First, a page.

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Friday, September 18, 2020

Drinking In America, One Distinctive Cocktail At A Time, by Robert Simonson, New York Times

Back in 2019, when a person didn’t have to quarantine for two weeks each time he crossed a state border, the author and bar owner Brian Bartels cashed in all his vacation time and spent a few months visiting 44 of the 50 states. On some long weekends, he’d hit three or four. His goal? To find out where people drank, what they drank and why.

The result is “The United States of Cocktails,” a new book that enumerates, explores and celebrates hundreds of regional bars, drinking traditions, spirits, quaffs and quirks.

Skyhorse Publishing’s House Of Horrors, by Keziah Weir, Vanity Fair

What do Woody Allen, Roger Stone, thimerosal, and adult coloring books have in common? It sounds like the kind of dystopian crack that should only have a punch line. And yet, there is an answer, and the answer is Skyhorse Publishing.

As Shakespeare Reminds Us, The Goodness Of Manures And Composts Is Often Misunderstood, by Stefan Buczacki, NewStatesman

As a fellow resident of Stratford-upon-Avon, I have long known Shakespeare’s writings to be full of gardening wisdom, and while watching a film of Romeo and Juliet recently, I found yet another example. What words of horticultural truth the old Franciscan, Friar Laurence, utters: “For naught so vile that on the earth doth live/But to the earth some special good doth give.” I thought immediately of my compost bins, simmering in the corner of the garden.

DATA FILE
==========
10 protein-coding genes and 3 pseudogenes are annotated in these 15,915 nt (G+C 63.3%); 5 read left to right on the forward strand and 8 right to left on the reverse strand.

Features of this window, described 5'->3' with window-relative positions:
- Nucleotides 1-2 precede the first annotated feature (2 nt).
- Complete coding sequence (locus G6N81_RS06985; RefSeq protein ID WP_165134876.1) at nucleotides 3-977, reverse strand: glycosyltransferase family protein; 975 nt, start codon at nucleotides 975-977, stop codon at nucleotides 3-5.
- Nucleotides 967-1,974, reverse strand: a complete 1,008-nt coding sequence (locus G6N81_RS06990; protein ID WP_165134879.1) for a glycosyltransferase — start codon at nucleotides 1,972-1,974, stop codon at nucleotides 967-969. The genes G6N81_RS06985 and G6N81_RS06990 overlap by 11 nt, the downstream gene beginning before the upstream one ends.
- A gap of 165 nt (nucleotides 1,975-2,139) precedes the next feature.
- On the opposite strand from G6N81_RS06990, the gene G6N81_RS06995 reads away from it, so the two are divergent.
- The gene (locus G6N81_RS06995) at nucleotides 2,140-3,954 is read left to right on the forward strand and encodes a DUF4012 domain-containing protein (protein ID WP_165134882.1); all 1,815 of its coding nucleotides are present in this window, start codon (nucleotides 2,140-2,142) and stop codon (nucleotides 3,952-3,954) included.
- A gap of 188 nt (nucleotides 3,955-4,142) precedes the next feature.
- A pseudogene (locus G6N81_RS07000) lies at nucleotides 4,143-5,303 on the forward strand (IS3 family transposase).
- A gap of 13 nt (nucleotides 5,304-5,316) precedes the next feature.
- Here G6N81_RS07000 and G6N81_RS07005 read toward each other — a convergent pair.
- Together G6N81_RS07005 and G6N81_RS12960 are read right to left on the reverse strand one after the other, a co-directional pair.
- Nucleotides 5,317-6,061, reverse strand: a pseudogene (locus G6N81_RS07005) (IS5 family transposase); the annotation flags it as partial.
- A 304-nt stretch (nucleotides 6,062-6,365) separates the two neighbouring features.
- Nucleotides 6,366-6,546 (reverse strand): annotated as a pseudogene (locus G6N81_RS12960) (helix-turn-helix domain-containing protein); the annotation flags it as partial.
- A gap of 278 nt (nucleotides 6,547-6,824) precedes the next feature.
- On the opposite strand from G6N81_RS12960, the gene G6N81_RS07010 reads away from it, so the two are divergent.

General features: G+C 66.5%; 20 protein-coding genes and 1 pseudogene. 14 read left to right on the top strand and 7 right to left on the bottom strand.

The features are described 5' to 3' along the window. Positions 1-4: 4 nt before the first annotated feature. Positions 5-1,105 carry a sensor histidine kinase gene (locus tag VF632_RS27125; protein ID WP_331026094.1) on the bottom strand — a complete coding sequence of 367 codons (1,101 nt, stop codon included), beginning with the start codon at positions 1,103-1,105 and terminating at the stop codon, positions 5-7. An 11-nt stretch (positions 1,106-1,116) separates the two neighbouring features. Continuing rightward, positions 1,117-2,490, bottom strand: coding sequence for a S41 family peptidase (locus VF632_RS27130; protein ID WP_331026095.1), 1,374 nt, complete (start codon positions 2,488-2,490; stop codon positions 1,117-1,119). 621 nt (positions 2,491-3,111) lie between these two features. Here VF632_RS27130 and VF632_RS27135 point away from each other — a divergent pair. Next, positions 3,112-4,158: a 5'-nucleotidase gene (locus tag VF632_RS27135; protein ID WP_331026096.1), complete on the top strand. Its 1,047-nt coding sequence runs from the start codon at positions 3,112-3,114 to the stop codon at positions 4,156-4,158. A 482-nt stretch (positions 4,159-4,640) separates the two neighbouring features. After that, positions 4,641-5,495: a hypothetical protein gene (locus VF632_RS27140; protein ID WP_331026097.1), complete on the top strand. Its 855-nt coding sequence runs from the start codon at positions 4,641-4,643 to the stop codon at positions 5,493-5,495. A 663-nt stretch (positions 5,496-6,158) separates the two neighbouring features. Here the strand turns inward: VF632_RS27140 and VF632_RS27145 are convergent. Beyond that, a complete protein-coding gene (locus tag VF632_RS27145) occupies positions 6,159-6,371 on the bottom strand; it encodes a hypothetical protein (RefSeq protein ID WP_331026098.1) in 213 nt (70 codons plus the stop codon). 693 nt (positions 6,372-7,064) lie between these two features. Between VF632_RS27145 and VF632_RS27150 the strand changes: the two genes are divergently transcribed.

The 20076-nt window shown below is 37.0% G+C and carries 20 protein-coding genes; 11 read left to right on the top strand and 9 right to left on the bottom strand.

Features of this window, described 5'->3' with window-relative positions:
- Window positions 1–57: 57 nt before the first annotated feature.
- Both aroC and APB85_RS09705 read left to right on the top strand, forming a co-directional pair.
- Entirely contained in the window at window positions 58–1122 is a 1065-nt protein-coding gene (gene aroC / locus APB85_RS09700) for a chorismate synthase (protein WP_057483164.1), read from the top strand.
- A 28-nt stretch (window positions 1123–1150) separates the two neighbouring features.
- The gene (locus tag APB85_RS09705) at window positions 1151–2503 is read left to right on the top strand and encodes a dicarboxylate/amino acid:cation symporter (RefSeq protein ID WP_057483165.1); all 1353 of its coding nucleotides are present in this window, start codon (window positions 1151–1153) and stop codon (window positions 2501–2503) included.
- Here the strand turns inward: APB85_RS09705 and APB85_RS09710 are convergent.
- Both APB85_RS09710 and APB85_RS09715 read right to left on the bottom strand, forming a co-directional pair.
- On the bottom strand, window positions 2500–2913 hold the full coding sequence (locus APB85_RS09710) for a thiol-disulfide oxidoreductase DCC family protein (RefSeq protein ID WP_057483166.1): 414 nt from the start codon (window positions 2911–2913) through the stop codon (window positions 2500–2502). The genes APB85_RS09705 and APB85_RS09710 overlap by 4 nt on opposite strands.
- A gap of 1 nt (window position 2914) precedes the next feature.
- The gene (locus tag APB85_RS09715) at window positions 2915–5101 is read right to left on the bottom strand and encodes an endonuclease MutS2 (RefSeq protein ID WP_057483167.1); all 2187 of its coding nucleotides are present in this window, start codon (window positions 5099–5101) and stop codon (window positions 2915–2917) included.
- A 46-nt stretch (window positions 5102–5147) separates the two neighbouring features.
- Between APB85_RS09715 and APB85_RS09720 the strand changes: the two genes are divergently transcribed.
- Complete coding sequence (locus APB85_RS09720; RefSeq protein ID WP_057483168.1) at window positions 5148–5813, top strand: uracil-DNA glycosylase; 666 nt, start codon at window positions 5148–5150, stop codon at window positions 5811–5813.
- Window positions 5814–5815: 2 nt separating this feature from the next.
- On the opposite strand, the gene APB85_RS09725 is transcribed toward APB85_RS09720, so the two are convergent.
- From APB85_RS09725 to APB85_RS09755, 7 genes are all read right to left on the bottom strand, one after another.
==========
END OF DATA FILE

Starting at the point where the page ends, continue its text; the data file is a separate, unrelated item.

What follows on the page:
It’s A Banana. It’s Art. And Now It’s The Guggenheim’s Problem., by Graham Bowley, New York Times

“Of all the works I have to confront, this is probably one of the simplest,” Ms. Stringari said. “It’s duct tape and a banana,” she added.

The conservation of conceptual art is not always so straightforward for museums increasingly asked to preserve works made from of all kinds of ephemeral substances, like food.

Pride, Prejudice And The Story Of New York English, by The Economist

In her new book, “You Talkin’ to Me?”, E.J. White of Stony Brook University celebrates the disputatious, never-let-them-call-you-a-sucker language that is New York English. Ms White reckons a conversational manner that might be called “assertive” by, say, polite Britons, is, for New Yorkers, not rude but the opposite: a sign of engagement, and therefore of warmth. Patient, slow-paced styles can, to the New Yorker, seem aloof.

Old Soldier, Lower East Side, by David Salner, Consequence Magazine

RikkaRikk—the wind

rattled in airshaft windows fifty years ago
when you put Doc and Merle on the RCA